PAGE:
US President Joe Biden has approved an emergency declaration for Mississippi after a powerful storm tore across the state, killing at least 25 people there and one in Alabama.
Biden ordered federal aid to supplement state, tribal and local recovery efforts in the affected areas, a White House Statement said on Sunday. The funding will be available to affected people in the counties of Carroll, Humphreys, Monroe, and Sharkey, the statement said.
The powerful storm that spawned at least one tornado ripped across the US states of Mississippi and Alabama, tearing off roofs, smashing cars and levelling entire neighbourhoods.
Mississippi’s emergency management agency put the death toll at 25 on Saturday and said dozens more were injured. Four people reported missing “have been found”, it added.
And in Alabama, one man died after being trapped when a trailer overturned in the severe weather, the sheriff’s office in Morgan County said on Twitter.
The tornado stayed on the ground for about an hour and cut a path of destruction some 274km (170 miles) long across Mississippi late on Friday, according to Nicholas Price, a meteorologist with the National Weather Service in Jackson, Mississippi.
At least 12 of the deaths occurred in hard-hit Rolling Fork, a town of about 1,900 in western Mississippi. The town is 75 percent Black and approximately one-fifth of the population lives below the federal poverty line, according to United States Census data.
Homes in Rolling Fork were reduced to rubble, tree trunks snapped like twigs and cars were tossed aside like toys. The town’s water tower lay twisted on the ground.
“My city is gone, but we are resilient,” its mayor, Eldridge Walker, told CNN earlier in the day. “We are going to come back strong.”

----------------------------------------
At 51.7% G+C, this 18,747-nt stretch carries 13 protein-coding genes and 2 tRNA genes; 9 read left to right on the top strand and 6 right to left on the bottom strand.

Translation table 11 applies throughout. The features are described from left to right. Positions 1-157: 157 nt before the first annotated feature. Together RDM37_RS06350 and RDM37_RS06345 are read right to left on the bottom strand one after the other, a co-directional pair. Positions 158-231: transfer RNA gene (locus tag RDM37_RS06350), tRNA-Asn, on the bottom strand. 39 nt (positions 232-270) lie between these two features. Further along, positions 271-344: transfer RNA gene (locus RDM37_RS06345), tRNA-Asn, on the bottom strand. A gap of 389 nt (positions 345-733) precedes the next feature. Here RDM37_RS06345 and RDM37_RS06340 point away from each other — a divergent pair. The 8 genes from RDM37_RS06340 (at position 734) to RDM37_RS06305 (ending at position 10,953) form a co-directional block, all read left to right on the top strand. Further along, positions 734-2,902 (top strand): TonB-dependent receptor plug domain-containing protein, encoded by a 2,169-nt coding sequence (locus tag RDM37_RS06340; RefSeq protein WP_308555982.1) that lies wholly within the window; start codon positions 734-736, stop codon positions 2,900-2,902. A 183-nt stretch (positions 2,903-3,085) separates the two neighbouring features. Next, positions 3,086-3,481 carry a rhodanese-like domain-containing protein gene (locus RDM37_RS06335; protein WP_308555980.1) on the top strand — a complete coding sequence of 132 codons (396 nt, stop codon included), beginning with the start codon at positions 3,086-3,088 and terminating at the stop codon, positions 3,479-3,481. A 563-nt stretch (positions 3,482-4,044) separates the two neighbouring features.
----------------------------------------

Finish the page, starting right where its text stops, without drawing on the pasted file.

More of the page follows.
Michael Searcy, a storm chaser who saw the tornado approach Rolling Fork, spent hours helping rescue trapped people.
“As soon as we would go from one vehicle to the next vehicle or from building to building, we could hear screams and we could hear cries for help,” he told the Reuters news agency.
“And we were just basically in small groups, digging through the rubble, trying to find and extricate people.”
Members of one family narrowly escaped by taking shelter in a bathroom; the rest of the house collapsed around them, and the high winds dropped a van on top of the home, Searcy said.
In nearby Silver City, a rural community of about 300, residents described locking themselves in interior rooms and cowering inside bathtubs as the tornado swept through.
Governor Tate Reeves, who visited Silver City on Saturday, declared a state of emergency in the affected areas.
“The scale of the damage and loss is evident everywhere affected today,” he wrote on Twitter. “Homes, businesses…entire communities.”
US President Joe Biden described the images from Mississippi as “heartbreaking” and said in a statement that he had spoken with Reeves and offered his condolences and full federal support for the recovery.
“To those impacted by these devastating storms, and to the first responders and emergency personnel working to help their fellow Americans, we will do everything we can to help,” Biden said.
“We will be there as long as it takes. We will work together to deliver the support you need to recover.”
Mississippi officials set up three emergency shelters, including at the National Guard Armory in Rolling Fork. Federal Emergency Management Agency Director Deanne Criswell will travel to Mississippi on Sunday, the White House said.
Mississippi was girding for more turbulent weather Sunday, including damaging winds and hail, with the emergency management agency warning that “tornadoes cannot be ruled out.”
Despite the fears of more storms, Mississippi started clean-up operations, as rescue workers surveyed the damage with roofs blown away, buildings flattened and cars smashed together amid piles of debris.
Electricity repairs were underway to restore power to the more than 6,000 customers still in the dark in Mississippi, along with nearly 10,000 in Alabama, monitor poweroutage.us reported.
Volunteers poured in from surrounding towns, including Lauren Hoda, who traveled 70 miles from Vicksburg to help.
“When I woke up this morning, I wanted to cry for the people of this town because I don’t think they had much time before (the tornado) came,” she said.